Alan Renouf´s vCheck script is a really easy and good way to keep in a daily control  of your environment, it works for both a VMware vSphere environment and also for Hyper-V with SCVMM thanks to Jan Egil Ring. The best way is to configure it with scheduled tasks and to send a mail every morning.

What I have done is editing the Cluster Shared Volume check plugin to report the status also, as this can be quite important. It is just a minor addition to the plugin, I have also chosen to change so if you set it to 100 the CSV part will always be included in the report and not depending on a percentage space remaining.

Here is the code for the CSV Plugin:

# Start of Settings
# Free space threshold for Hyper-V Cluster Shared Volumes (value in percent)
$CSVFreeSpaceThreshold ="50"
# End of Settings

$Title = "Hyper-V Cluster Shared Volumes"
$Header ="Hyper-V Cluster Shared Volumes"
if($CSVFreeSpaceThreshold -eq 100){
     $Comments = "Hyper-V Cluster Shared Volumes information and state"
}else{
    $Comments = "Hyper-V Cluster Shared Volumes with less than $CSVFreeSpaceThreshold percent free, information and state"
}
$Display = "Table"
$Author = "Jan Egil Ring/Niklas Akerlund"
$PluginVersion = 1.1
$PluginCategory = "Hyper-V"

$FailoverClusters = $VMHostClusters | Where-Object {$_.VirtualizationPlatform -eq "HyperV"}

if ($FailoverClusters)  {

if (!(Get-Module FailoverClusters)) {
	Import-Module FailoverClusters
}

foreach ($cluster in $FailoverClusters) {
    if($CSVFreeSpaceThreshold -eq 100){
      Get-ClusterSharedVolume -Cluster $cluster.name | Select-Object -Property Name,State -ExpandProperty SharedVolumeInfo | Select-Object @{Name="Cluster";e={$cluster.name}},Name,FriendlyVolumeName,@{ Label= "State"; Expression ={if($_.RedirectedAccess){"Redirected Access"}elseif($_.MaintenanceMode){"Maintenance Mode"}else{"Online"}}},@{ Label = "Size(GB)" ; Expression = { "{0:N2}" -f ($_.Partition.Size/1024/1024/1024) } },@{ Label = "PercentFree" ; Expression = { "{0:N2}" -f ($_.Partition.PercentFree) } },@{ Label = "FreeSpace(GB)" ; Expression = { "{0:N2}" -f ($_.Partition.FreeSpace/1024/1024/1024) } },@{ Label = "UsedSpace(GB)" ; Expression = { "{0:N2}" -f ($_.Partition.UsedSpace/1024/1024/1024) } }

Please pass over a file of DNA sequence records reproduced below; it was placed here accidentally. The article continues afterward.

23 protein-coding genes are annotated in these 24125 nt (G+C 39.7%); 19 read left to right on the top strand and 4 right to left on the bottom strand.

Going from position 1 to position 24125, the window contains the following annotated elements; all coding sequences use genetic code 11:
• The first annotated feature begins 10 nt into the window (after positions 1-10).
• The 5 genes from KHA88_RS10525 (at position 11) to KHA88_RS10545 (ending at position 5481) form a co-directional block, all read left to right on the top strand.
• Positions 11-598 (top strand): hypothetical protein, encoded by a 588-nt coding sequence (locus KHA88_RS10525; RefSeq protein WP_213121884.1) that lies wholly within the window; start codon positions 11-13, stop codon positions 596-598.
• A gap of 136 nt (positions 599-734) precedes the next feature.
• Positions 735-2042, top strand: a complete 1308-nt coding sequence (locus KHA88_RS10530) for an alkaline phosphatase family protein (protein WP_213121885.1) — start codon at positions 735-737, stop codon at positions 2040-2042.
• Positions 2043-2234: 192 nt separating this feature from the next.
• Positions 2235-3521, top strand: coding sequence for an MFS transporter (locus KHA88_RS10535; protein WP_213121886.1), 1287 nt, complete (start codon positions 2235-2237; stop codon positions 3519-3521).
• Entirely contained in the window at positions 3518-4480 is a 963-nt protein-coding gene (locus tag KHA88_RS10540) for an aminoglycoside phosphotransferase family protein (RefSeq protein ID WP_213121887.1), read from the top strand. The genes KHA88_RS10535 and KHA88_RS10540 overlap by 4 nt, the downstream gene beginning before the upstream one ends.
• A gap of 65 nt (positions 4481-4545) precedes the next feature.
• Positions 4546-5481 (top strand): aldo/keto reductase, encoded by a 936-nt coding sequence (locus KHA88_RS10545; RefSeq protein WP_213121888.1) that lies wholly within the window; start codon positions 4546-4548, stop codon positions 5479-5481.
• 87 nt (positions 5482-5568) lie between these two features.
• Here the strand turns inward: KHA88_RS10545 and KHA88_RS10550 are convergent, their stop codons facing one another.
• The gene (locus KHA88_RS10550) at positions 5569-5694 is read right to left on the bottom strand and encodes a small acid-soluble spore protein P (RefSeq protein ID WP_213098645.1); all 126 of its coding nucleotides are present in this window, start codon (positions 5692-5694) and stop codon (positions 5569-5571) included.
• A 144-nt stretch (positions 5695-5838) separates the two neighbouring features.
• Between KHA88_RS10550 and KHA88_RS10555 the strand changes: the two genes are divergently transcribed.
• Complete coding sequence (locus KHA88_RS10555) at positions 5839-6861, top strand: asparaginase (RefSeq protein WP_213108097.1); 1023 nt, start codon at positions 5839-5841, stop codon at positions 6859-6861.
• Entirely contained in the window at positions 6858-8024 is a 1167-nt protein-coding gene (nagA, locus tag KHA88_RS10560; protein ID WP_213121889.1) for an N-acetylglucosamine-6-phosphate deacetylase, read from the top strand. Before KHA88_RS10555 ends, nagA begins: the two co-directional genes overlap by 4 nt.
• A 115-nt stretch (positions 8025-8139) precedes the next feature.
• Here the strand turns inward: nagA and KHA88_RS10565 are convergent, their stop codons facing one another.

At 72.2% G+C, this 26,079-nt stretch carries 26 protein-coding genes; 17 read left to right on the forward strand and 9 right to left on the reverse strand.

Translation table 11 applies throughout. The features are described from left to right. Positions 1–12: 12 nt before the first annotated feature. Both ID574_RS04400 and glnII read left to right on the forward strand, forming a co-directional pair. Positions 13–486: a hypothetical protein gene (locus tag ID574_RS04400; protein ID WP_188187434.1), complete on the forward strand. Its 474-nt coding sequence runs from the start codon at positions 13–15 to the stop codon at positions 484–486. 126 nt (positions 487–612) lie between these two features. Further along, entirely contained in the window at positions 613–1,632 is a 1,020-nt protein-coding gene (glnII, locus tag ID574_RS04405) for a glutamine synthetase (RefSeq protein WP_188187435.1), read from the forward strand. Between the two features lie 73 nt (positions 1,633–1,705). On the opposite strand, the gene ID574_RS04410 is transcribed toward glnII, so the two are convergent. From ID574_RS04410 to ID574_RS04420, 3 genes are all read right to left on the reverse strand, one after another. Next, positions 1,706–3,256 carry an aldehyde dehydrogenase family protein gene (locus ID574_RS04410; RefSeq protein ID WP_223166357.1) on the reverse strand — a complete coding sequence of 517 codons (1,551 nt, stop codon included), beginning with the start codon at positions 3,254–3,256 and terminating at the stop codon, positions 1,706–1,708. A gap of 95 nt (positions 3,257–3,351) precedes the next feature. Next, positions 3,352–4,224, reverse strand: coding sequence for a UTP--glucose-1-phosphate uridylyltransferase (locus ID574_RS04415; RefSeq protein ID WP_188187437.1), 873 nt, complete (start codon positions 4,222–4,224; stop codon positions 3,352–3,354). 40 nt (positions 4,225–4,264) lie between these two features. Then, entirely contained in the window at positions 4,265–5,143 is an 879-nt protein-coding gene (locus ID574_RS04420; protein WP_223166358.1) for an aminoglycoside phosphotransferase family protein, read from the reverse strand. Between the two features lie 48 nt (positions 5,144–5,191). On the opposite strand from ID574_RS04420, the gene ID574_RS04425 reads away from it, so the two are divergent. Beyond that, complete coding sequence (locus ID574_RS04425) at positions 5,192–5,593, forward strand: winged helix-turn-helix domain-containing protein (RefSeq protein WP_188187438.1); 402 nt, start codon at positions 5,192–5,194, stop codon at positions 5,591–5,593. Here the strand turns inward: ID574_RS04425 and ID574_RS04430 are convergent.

}else{
        Get-ClusterSharedVolume -Cluster $cluster.name | Select-Object -Property Name,State -ExpandProperty SharedVolumeInfo | Where-Object {$_.Partition.PercentFree -lt $CSVFreeSpaceThreshold} | Select-Object @{Name="Cluster";e={$cluster.name}},Name,FriendlyVolumeName,@{ Label= "State"; Expression ={if($_.RedirectedAccess){"Redirected Access"}elseif($_.MaintenanceMode){"Maintenance Mode"}else{"Online"}}},@{ Label = "Size(GB)" ; Expression = { "{0:N2}" -f ($_.Partition.Size/1024/1024/1024) } },@{ Label = "PercentFree" ; Expression = { "{0:N2}" -f ($_.Partition.PercentFree) } },@{ Label = "FreeSpace(GB)" ; Expression = { "{0:N2}" -f ($_.Partition.FreeSpace/1024/1024/1024) } },@{ Label = "UsedSpace(GB)" ; Expression = { "{0:N2}" -f ($_.Partition.UsedSpace/1024/1024/1024) } }
    }
}
}
Categories: Hyper-V, Powershell, SCVMM, Virtualization Tags:

Powershell article about log files analysis

December 7th, 2012 No comments

I had a task in an assignment in a recent month about handling massive amounts of logs and did an article that was published on the PowerShell Magazine :-)

The logs are quite unique but you can see some of the new powershell v3 features that I am using for analysis and calculations.

here is the article :

http://www.powershellmagazine.com/2012/12/06/handle-log-files-with-powershell-3-0/

Categories: Powershell Tags:

Schedule Hyper-V VM replication for non-office hours with PowerShell

November 30th, 2012 2 comments

If you have set up Hyper-V replica and are replicating your VM´s to a disaster site or maybe a branch office and that office might have a small WAN connection to the datacenter and you cannot get a faster connection from the ISP and for example you might want to stop the replication during the office hours and resume it on the night you can use the new Powershell version 3 feature scheduled jobs.

This will of course imply on your recovery when there was a disaster. But this can be compared to having an offsite DPM server that you sync to every 24 hours.